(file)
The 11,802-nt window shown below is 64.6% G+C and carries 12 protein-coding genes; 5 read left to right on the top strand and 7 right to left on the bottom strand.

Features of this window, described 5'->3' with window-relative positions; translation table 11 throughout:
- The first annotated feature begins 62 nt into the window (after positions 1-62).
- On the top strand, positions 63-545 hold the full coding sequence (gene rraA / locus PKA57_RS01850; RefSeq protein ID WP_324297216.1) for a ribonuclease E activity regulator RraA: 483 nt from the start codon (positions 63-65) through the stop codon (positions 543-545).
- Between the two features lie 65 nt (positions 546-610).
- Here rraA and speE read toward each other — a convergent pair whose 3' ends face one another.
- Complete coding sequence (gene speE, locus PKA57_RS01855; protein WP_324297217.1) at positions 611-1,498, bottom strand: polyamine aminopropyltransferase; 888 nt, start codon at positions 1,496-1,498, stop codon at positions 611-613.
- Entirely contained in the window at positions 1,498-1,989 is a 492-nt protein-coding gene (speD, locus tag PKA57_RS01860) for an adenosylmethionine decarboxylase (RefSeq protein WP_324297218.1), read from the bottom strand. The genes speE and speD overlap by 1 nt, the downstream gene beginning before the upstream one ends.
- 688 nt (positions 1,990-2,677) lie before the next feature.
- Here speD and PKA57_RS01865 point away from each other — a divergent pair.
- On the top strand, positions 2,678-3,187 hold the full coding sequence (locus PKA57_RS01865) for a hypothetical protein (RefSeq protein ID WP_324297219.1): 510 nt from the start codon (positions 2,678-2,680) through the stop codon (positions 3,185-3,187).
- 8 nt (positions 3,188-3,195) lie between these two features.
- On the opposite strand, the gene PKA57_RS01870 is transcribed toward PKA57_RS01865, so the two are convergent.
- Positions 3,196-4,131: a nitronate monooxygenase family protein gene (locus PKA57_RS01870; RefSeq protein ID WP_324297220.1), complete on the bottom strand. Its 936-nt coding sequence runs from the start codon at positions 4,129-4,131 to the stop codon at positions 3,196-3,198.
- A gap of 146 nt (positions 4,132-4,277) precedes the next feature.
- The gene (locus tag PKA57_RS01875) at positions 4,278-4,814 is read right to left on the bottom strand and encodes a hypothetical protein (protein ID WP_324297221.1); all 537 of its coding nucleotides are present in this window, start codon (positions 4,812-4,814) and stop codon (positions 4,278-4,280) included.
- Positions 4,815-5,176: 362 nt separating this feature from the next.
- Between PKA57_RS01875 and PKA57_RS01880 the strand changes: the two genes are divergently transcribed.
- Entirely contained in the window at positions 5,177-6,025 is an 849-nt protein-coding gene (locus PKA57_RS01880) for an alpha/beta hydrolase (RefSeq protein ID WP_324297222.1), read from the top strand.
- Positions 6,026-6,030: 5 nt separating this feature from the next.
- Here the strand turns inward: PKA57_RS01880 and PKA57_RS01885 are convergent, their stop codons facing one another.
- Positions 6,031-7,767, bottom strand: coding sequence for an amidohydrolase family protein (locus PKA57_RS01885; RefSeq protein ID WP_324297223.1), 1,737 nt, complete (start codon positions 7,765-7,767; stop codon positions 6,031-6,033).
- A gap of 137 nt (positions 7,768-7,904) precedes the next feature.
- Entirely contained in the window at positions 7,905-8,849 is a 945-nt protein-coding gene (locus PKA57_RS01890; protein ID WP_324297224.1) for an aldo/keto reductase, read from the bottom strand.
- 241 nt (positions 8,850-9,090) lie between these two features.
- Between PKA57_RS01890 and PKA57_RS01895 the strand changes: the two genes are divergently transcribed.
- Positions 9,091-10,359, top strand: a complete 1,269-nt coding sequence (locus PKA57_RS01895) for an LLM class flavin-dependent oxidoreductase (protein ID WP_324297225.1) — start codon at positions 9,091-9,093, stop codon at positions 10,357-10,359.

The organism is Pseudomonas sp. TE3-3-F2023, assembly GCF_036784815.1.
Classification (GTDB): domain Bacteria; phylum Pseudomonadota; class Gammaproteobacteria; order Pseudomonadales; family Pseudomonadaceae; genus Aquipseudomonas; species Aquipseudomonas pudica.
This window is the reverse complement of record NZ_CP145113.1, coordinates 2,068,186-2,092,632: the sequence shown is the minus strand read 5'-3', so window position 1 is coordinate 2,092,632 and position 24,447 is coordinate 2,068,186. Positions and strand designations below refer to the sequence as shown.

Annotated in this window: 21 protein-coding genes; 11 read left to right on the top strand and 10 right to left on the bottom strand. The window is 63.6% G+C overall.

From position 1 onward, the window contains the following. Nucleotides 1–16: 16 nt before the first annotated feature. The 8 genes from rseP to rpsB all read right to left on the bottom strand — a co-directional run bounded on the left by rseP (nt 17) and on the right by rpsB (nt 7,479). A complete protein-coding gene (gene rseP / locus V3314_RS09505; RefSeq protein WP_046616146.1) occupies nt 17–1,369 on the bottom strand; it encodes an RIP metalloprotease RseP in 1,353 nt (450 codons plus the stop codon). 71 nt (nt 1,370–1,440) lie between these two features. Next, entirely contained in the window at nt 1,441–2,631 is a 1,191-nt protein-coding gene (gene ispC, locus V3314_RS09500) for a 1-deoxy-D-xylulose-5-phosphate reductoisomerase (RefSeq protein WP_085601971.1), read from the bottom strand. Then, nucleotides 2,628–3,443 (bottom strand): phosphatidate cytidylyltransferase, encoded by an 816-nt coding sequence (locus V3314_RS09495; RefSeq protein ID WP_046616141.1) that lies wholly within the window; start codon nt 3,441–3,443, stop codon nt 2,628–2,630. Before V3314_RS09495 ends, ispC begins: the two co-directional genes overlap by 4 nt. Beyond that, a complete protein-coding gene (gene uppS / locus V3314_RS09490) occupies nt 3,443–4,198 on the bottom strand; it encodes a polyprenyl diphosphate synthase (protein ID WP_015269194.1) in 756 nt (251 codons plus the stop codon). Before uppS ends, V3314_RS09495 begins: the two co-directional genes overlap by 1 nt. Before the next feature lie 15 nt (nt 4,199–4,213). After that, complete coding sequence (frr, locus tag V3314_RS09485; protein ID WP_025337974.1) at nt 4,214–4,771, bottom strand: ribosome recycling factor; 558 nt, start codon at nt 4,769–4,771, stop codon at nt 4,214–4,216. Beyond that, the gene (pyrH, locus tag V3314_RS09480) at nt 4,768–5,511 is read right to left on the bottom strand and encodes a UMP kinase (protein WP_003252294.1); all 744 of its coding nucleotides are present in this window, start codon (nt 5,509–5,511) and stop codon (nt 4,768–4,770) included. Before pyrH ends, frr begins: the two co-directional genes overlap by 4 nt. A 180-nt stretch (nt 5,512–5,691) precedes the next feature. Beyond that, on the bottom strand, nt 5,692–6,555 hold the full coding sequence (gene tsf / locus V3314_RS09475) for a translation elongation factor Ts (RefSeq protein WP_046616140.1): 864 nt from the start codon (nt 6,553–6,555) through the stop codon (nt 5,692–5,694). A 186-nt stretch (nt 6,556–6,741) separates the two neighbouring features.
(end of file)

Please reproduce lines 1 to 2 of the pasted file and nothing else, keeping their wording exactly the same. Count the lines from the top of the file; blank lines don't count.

The 11,802-nt window shown below is 64.6% G+C and carries 12 protein-coding genes; 5 read left to right on the top strand and 7 right to left on the bottom strand.

Features of this window, described 5'->3' with window-relative positions; translation table 11 throughout: